The first works I ever read in the Philosophical Transactions were by Ronald Rivlin on the modelling of the large deformations of rubber. In an impressive series of ten articles, from 1948 to 1955, he laid down the Mathematics and Physics of what is now called Nonlinear Elasticity. I was then a PhD student with broad background and training in those two fields of the Natural Sciences, and was awed by his mastery of both.
Ronald Rivlin (1915-2005)
I realised that it must have been exciting at the time to be able to find new, simple and elegant mathematical solutions, able to describe the behaviour of soft solids, and to test them in the lab, all the while knowing that engineers and industrialists needed them urgently. His experiments were carefully designed, conducted and reported, and were rigorously confronted to theoretical predictions. In fact, his deformation modes, such as uni- and bi-axial tension, simple shear, torsion, inflation, bending, etc. are now fully integrated into international testing standards. He was the right person at the right time, when continuum mechanics, field theory and tensor algebra were blooming and in search of applications in Nature and Engineering.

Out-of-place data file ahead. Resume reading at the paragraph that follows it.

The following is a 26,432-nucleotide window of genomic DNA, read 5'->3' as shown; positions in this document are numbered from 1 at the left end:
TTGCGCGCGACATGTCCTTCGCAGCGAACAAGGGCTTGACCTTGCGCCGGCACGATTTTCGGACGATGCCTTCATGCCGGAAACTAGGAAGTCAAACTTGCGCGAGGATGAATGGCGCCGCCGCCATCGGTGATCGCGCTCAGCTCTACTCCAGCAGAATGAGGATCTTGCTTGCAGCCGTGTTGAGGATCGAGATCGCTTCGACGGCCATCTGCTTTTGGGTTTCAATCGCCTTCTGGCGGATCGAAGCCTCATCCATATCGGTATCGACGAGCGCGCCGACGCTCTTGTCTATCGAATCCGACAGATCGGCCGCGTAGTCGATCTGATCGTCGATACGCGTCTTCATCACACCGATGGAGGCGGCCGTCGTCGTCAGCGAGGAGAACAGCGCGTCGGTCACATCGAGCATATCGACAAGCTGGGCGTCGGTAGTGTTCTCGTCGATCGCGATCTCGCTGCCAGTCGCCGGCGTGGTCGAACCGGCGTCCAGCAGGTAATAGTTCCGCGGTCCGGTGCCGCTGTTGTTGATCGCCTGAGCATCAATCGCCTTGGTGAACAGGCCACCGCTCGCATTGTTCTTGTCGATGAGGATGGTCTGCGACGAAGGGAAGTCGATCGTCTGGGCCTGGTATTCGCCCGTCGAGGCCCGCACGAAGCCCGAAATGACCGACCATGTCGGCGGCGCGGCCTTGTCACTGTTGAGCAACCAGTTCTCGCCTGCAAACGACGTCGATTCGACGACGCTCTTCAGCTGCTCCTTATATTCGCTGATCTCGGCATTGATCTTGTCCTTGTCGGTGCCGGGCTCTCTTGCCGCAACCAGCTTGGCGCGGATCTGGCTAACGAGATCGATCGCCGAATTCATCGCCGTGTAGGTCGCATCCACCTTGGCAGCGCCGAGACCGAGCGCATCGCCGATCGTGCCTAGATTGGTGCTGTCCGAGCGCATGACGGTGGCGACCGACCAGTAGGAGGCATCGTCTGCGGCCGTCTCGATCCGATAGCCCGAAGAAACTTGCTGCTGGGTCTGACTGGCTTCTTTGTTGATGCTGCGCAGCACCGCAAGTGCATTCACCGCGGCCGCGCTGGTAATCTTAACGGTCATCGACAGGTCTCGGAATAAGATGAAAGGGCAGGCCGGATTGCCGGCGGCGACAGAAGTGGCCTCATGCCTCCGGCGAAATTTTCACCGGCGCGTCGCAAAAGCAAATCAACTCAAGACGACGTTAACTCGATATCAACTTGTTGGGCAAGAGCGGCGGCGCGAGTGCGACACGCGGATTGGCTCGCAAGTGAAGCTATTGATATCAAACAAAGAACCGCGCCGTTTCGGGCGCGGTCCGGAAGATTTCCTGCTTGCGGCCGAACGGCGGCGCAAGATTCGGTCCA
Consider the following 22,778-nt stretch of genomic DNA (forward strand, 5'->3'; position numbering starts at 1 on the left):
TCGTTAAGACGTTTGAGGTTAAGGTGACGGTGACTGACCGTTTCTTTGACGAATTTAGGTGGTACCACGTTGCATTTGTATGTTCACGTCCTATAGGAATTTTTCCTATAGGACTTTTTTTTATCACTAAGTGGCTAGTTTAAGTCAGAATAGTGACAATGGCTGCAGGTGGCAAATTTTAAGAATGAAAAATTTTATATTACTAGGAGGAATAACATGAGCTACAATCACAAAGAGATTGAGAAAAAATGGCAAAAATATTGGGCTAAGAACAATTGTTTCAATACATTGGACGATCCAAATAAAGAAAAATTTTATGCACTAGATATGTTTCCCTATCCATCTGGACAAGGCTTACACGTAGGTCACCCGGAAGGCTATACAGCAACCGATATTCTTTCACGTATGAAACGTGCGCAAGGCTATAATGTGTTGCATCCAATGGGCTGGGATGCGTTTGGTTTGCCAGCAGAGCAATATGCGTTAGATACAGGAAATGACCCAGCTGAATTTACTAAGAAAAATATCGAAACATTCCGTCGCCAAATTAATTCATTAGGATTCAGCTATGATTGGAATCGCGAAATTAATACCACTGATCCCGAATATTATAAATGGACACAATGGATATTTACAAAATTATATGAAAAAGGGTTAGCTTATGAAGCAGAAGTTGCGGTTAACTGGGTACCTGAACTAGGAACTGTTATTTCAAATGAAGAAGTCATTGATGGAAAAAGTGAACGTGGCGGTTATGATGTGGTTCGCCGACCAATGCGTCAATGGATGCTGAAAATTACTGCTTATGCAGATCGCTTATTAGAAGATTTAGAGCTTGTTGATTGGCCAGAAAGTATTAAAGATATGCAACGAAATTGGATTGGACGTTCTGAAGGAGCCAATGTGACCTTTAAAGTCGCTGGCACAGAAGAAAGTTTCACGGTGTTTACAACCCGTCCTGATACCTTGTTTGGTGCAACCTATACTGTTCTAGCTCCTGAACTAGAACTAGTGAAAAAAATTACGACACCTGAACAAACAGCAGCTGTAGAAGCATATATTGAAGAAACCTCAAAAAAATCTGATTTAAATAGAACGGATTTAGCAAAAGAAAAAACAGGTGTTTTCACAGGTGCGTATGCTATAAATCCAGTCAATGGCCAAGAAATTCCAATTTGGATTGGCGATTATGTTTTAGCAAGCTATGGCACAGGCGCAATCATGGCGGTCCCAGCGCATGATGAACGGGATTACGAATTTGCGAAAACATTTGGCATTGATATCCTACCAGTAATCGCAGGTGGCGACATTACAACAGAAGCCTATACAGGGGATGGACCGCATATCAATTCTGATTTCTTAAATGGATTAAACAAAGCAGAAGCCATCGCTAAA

Figure from Rivlin (1951)
Later in the 20th Century, the theory of nonlinear elasticity became more formalised mathematically, and somewhat disconnected from the lab and the real world, while engineers relied more on numerical simulations and less on theoretical considerations. In fact, as I was graduating, it already looked like an old-fashioned discipline, as its founding fathers were retiring.
However, in the last 15 years or so, it has enjoyed an amazing revival, as both soft matter physicists and soft tissue biologists realised that it offers a natural framework for the description, modelling, understanding and design of gels and tissues. Again, new exciting new prospects are within reach for experimentalists, theoreticians and engineers alike, just like when Rivlin gave birth to the field almost 70 years ago.
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